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November 5, 2016 / bloggenstatt

I is for Iggy Pop, the Isley Brothers and Islands. I is not for I Break Horses.

It took several minutes of searching through the back end of this website to figure out what letter this project had stalled out on. When I saw it was I, there was an audible, “Blech”.There’s less than a dozen bands whose names start with I on my iPod, and most of them are not particularly great.

Still, I was able to identify two all-time great I acts and one rock solid contemporary band.

Since the last entry in this series, I’ve substantially re-jiggered the site’s format. Despite the bold new look, expect the same average content.

Iggy Pop

With The Stooges, the man born Jim Osterberg Jr. was the front man on a pair of absolute classics: the seminal Raw Power and the savagely unhinged Fun House.

As a solo act, his record was more spotty, and he was always better with some type of counter balance. His David Bowie collaborations, Lust for Life and The Idiot are both Hall of Very Good albums and contain some absolutely classic songs.

A Million in Prizes: The Anthology is maybe the best way to suss through Pop’s later solo work. I wouldn’t describe any of the albums as essential, but there’s always a worthwhile song or two.

Pop has had surprising longevity for a self-mutilating former heroin addict, and the relatively recently released Post Pop Depression, a collaboration with desert rock guru Josh Homme, is not only good, it’s very interesting.

The Isley Brothers

The Isley Brothers are a little bit out of my wheelhouse, which definitely skews toward rockist or contemporary hip-hop, but I’ve always loved them.

I mean, they wrote “Shout”. That’s probably a strong enough justification for including them in this entry, but that’s far from their only classic song.

“That Lady”, “It’s Your Thing”, “Pop That Thang” and their version of “Twist and Shout” are all instantly recognizable.

One of the remarkable things about The Isley Brothers is the variety in their music. There’s strands of R&B, funk, soul and rock in their oeuvre.

By virtue of the Isleys’ Jim Hendrix connection and the guitar heroics of Ernie Isely, they’re an excellent stepping stone from classic rock to soul, funk and R&B.

I specifically remember being a child and hearing the extended version of “That Lady” on the radio, and immediately asking my father, “Who was that!?” To this day, I still absolutely adore the funky pop R& B song-space guitar shredding combination.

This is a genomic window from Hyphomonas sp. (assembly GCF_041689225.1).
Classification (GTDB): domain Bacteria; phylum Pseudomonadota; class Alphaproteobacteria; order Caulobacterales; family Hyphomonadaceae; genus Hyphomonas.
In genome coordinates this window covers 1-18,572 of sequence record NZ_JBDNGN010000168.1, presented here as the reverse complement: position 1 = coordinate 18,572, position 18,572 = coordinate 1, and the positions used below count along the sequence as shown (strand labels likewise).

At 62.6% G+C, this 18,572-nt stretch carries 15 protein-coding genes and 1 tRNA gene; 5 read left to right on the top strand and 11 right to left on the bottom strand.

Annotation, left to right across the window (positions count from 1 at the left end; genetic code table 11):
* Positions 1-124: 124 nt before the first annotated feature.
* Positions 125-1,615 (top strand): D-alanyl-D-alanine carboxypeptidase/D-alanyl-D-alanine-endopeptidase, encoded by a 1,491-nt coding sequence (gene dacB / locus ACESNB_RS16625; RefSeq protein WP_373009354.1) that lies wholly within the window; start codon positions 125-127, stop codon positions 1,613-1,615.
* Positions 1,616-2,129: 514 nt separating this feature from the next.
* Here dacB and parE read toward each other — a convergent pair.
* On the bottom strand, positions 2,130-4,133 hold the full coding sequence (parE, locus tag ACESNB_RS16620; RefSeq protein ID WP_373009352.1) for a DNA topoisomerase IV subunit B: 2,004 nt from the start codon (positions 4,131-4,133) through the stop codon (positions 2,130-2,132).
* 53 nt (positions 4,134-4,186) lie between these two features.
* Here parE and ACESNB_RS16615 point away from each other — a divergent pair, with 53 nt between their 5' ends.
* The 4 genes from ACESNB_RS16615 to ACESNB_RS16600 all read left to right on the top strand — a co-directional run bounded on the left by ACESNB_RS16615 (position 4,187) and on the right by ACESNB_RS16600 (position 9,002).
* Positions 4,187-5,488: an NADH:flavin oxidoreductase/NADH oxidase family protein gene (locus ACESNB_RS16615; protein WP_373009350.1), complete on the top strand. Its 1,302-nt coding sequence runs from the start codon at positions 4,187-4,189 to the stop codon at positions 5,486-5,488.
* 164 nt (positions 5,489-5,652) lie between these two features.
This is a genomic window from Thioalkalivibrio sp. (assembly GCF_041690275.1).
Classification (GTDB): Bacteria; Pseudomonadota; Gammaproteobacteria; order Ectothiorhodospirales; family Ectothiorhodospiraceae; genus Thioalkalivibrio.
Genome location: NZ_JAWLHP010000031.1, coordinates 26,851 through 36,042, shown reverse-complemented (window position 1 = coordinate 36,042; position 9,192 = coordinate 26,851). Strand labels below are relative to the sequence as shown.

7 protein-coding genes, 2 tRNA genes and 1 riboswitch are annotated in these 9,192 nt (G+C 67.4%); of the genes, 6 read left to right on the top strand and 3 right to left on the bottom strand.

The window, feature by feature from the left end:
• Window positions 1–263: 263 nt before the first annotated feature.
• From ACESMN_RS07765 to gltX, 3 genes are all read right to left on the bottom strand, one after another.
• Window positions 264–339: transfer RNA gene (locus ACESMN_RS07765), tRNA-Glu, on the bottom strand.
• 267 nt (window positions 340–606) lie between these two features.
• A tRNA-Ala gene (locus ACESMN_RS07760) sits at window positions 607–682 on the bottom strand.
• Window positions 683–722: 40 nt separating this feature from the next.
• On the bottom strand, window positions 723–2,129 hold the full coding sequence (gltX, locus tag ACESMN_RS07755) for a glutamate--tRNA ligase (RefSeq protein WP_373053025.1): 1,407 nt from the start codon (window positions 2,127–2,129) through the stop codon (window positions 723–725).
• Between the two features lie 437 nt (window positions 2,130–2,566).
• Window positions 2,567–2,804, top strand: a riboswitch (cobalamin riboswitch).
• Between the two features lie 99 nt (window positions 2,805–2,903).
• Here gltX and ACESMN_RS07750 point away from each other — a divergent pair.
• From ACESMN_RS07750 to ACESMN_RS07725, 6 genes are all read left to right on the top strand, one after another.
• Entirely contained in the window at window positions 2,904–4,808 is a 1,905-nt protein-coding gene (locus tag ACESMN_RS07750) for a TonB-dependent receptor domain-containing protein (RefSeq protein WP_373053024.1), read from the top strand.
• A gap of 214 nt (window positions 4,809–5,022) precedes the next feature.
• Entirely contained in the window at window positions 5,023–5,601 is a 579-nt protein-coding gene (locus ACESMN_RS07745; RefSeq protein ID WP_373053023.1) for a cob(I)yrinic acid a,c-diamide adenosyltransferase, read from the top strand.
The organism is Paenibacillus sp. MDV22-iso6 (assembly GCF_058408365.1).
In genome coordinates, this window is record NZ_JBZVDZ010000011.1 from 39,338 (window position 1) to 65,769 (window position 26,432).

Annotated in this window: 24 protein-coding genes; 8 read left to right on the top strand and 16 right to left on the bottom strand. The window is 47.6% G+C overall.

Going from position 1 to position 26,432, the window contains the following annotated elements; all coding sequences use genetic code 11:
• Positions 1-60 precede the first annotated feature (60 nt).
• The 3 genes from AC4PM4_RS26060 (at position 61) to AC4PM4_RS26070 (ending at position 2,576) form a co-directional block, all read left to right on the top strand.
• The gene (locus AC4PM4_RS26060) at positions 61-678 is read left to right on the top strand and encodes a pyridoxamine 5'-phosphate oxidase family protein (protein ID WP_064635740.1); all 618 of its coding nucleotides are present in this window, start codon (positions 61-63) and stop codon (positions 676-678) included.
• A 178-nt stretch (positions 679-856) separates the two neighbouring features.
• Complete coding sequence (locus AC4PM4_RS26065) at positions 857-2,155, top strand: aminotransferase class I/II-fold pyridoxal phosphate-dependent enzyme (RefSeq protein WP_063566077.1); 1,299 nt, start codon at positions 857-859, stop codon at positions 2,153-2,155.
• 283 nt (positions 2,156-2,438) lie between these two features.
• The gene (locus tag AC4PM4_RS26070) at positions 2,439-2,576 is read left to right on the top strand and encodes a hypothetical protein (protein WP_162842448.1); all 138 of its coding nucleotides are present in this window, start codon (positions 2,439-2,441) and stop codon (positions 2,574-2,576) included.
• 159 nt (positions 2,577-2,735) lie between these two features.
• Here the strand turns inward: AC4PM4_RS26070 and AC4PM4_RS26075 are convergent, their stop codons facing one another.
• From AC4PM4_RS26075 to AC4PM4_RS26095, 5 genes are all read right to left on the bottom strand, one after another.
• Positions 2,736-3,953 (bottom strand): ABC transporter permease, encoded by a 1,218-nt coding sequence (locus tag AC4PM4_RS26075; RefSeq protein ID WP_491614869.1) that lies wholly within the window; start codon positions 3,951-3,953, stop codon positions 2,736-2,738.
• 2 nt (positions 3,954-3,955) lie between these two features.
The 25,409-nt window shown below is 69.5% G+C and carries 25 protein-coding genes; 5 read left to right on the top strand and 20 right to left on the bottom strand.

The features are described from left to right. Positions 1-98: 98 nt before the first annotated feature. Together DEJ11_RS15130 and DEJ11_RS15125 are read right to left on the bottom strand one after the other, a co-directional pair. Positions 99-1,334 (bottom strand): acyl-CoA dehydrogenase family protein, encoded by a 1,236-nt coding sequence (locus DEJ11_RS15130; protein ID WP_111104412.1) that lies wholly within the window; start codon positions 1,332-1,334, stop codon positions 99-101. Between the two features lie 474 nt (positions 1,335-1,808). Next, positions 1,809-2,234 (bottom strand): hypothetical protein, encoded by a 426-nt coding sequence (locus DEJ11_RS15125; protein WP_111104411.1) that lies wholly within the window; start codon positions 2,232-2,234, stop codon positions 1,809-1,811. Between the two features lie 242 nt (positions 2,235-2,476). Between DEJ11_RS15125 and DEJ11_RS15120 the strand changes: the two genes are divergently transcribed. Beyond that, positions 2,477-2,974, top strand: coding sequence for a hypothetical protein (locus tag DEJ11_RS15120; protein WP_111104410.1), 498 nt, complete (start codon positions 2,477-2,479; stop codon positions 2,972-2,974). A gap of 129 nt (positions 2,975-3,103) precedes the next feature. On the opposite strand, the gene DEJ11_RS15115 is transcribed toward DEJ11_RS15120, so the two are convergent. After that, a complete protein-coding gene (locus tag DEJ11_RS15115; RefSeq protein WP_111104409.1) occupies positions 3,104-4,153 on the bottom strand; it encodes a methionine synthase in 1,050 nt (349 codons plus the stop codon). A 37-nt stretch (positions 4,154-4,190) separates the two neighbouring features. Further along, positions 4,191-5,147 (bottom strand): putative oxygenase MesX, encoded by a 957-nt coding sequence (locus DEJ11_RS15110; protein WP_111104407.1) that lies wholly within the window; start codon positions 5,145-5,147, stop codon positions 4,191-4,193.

While this band primarily makes the cut because there’s a dearth of quality I bands, it’s a forced choice I can get behind.

I love Islands.Nicholas Thorburn and Co. make interesting, well-crafted, slightly weird indie rock and there’s always a place close to my heart reserved for such efforts.

This band rose from the ashes of The Unicorns, but managed and continue to be great in a way that entirely escapes the shadows of Who Will Cut Our Hair When We’re Gone?

And they did it right out of the gate.

Return to The Sea, their 2006 debut, is Islands’ most evered album and probably their most essential. It’s critical darling bona fides were definitely boosted by featured collaborations with members of Arcade Fire and Wolf Parade, but it deserves its reputation.

There was a middling stretch of good but not awe-inspiring releases, but I’ve been really on board with their recent work.

Both of the band’s 2016 albums are thoroughly enjoyable. Taste showed off a previously hinted at range encompassing electronic-tinged music, but of course I much preferred the rock-oriented Should I Remain Here, at Sea? 

“Back to It” might be my favorite side-one track-one of 2016. It’s perfect guitar pop and perfectly encapsulates how good this band is at it’s best.

I Break Horses

Not having many I bands on my iPod meant there weren’t many bad ones to choose from. It was either this or It Hugs Back.

They’re really not bad, just kind of boring for me. I think I got a hold of their album Hearts around the same time Dale Eernhardt Jr. Jr. was still a buzz band on the rise.

For what it’s worth, the infallible MetaCritic shows I Break Horses have a career score of 71 over a two-album career, so I’m probably wrong.


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